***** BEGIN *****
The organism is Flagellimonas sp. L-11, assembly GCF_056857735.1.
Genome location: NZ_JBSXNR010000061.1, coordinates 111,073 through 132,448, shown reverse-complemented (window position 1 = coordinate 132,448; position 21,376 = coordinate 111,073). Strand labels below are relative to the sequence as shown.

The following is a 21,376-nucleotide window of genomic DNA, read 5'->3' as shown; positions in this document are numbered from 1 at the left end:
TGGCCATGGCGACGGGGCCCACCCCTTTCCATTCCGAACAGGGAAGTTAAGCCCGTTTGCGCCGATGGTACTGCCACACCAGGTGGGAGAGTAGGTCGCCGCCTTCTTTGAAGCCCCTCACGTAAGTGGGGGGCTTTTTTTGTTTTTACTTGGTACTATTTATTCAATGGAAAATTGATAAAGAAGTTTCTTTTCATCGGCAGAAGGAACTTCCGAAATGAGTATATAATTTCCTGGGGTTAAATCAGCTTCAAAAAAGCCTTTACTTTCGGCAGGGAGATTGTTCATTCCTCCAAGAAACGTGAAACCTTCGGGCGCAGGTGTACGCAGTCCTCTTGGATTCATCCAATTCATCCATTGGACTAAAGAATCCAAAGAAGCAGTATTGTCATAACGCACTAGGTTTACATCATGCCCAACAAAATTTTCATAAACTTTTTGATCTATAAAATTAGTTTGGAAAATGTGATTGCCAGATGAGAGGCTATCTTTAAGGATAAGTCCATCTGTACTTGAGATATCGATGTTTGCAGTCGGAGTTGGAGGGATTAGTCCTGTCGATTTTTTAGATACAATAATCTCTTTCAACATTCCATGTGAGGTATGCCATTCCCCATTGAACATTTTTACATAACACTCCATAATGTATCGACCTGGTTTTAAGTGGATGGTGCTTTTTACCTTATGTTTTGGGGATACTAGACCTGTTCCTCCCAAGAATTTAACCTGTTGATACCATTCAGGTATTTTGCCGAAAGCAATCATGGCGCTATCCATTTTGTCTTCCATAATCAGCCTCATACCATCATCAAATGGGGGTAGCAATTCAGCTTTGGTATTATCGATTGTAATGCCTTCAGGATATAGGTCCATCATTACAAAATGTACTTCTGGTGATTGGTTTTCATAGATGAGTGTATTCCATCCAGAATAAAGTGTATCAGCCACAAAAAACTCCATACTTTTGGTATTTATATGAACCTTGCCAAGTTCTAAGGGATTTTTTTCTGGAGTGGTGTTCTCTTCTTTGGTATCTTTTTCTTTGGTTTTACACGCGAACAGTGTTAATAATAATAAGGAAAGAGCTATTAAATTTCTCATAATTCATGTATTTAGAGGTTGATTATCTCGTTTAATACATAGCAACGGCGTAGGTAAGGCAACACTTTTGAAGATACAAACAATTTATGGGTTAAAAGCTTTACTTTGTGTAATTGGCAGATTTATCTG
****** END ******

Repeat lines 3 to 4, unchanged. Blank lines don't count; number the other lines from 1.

The following is a 21,376-nucleotide window of genomic DNA, read 5'->3' as shown; positions in this document are numbered from 1 at the left end:
TGGCCATGGCGACGGGGCCCACCCCTTTCCATTCCGAACAGGGAAGTTAAGCCCGTTTGCGCCGATGGTACTGCCACACCAGGTGGGAGAGTAGGTCGCCGCCTTCTTTGAAGCCCCTCACGTAAGTGGGGGGCTTTTTTTGTTTTTACTTGGTACTATTTATTCAATGGAAAATTGATAAAGAAGTTTCTTTTCATCGGCAGAAGGAACTTCCGAAATGAGTATATAATTTCCTGGGGTTAAATCAGCTTCAAAAAAGCCTTTACTTTCGGCAGGGAGATTGTTCATTCCTCCAAGAAACGTGAAACCTTCGGGCGCAGGTGTACGCAGTCCTCTTGGATTCATCCAATTCATCCATTGGACTAAAGAATCCAAAGAAGCAGTATTGTCATAACGCACTAGGTTTACATCATGCCCAACAAAATTTTCATAAACTTTTTGATCTATAAAATTAGTTTGGAAAATGTGATTGCCAGATGAGAGGCTATCTTTAAGGATAAGTCCATCTGTACTTGAGATATCGATGTTTGCAGTCGGAGTTGGAGGGATTAGTCCTGTCGATTTTTTAGATACAATAATCTCTTTCAACATTCCATGTGAGGTATGCCATTCCCCATTGAACATTTTTACATAACACTCCATAATGTATCGACCTGGTTTTAAGTGGATGGTGCTTTTTACCTTATGTTTTGGGGATACTAGACCTGTTCCTCCCAAGAATTTAACCTGTTGATACCATTCAGGTATTTTGCCGAAAGCAATCATGGCGCTATCCATTTTGTCTTCCATAATCAGCCTCATACCATCATCAAATGGGGGTAGCAATTCAGCTTTGGTATTATCGATTGTAATGCCTTCAGGATATAGGTCCATCATTACAAAATGTACTTCTGGTGATTGGTTTTCATAGATGAGTGTATTCCATCCAGAATAAAGTGTATCAGCCACAAAAAACTCCATACTTTTGGTATTTATATGAACCTTGCCAAGTTCTAAGGGATTTTTTTCTGGAGTGGTGTTCTCTTCTTTGGTATCTTTTTCTTTGGTTTTACACGCGAACAGTGTTAATAATAATAAGGAAAGAGCTATTAAATTTCTCATAATTCATGTATTTAGAGGTTGATTATCTCGTTTAATACATAGCAACGGCGTAGGTAAGGCAACACTTTTGAAGATACAAACAATTTATGGGTTAAAAGCTTTACTTTGTGTAATTGGCAGATTTATCTG